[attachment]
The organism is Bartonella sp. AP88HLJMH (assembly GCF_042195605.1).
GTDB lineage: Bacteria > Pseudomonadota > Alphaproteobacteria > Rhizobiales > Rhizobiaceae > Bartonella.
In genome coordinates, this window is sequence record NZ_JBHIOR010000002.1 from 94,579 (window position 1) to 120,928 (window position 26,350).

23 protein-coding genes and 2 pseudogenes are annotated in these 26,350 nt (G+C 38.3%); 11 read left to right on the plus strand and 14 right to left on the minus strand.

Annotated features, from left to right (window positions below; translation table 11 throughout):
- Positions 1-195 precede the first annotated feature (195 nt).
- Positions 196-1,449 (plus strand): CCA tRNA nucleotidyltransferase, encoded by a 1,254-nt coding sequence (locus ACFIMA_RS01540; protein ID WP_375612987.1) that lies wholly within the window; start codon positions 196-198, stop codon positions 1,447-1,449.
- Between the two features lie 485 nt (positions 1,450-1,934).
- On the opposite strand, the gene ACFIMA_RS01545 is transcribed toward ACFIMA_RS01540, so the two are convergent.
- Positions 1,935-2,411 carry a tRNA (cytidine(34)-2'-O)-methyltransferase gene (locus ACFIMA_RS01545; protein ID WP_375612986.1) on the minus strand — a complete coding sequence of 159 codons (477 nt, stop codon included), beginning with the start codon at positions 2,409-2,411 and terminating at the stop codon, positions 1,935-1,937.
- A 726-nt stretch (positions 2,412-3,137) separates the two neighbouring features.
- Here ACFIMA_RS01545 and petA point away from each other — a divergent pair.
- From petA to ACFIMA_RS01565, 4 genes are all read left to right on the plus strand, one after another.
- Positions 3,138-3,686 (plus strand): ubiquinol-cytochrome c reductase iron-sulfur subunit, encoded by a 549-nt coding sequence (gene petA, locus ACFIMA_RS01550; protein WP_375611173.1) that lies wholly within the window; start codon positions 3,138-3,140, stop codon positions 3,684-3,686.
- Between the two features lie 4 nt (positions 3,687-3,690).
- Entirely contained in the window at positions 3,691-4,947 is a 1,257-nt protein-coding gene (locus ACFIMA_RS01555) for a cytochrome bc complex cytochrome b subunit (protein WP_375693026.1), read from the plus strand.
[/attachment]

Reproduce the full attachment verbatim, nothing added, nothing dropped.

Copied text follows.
The organism is Bartonella sp. AP88HLJMH (assembly GCF_042195605.1).
GTDB lineage: Bacteria > Pseudomonadota > Alphaproteobacteria > Rhizobiales > Rhizobiaceae > Bartonella.
In genome coordinates, this window is sequence record NZ_JBHIOR010000002.1 from 94,579 (window position 1) to 120,928 (window position 26,350).

23 protein-coding genes and 2 pseudogenes are annotated in these 26,350 nt (G+C 38.3%); 11 read left to right on the plus strand and 14 right to left on the minus strand.

Annotated features, from left to right (window positions below; translation table 11 throughout):
- Positions 1-195 precede the first annotated feature (195 nt).
- Positions 196-1,449 (plus strand): CCA tRNA nucleotidyltransferase, encoded by a 1,254-nt coding sequence (locus ACFIMA_RS01540; protein ID WP_375612987.1) that lies wholly within the window; start codon positions 196-198, stop codon positions 1,447-1,449.
- Between the two features lie 485 nt (positions 1,450-1,934).
- On the opposite strand, the gene ACFIMA_RS01545 is transcribed toward ACFIMA_RS01540, so the two are convergent.
- Positions 1,935-2,411 carry a tRNA (cytidine(34)-2'-O)-methyltransferase gene (locus ACFIMA_RS01545; protein ID WP_375612986.1) on the minus strand — a complete coding sequence of 159 codons (477 nt, stop codon included), beginning with the start codon at positions 2,409-2,411 and terminating at the stop codon, positions 1,935-1,937.
- A 726-nt stretch (positions 2,412-3,137) separates the two neighbouring features.
- Here ACFIMA_RS01545 and petA point away from each other — a divergent pair.
- From petA to ACFIMA_RS01565, 4 genes are all read left to right on the plus strand, one after another.
- Positions 3,138-3,686 (plus strand): ubiquinol-cytochrome c reductase iron-sulfur subunit, encoded by a 549-nt coding sequence (gene petA, locus ACFIMA_RS01550; protein WP_375611173.1) that lies wholly within the window; start codon positions 3,138-3,140, stop codon positions 3,684-3,686.
- Between the two features lie 4 nt (positions 3,687-3,690).
- Entirely contained in the window at positions 3,691-4,947 is a 1,257-nt protein-coding gene (locus ACFIMA_RS01555) for a cytochrome bc complex cytochrome b subunit (protein WP_375693026.1), read from the plus strand.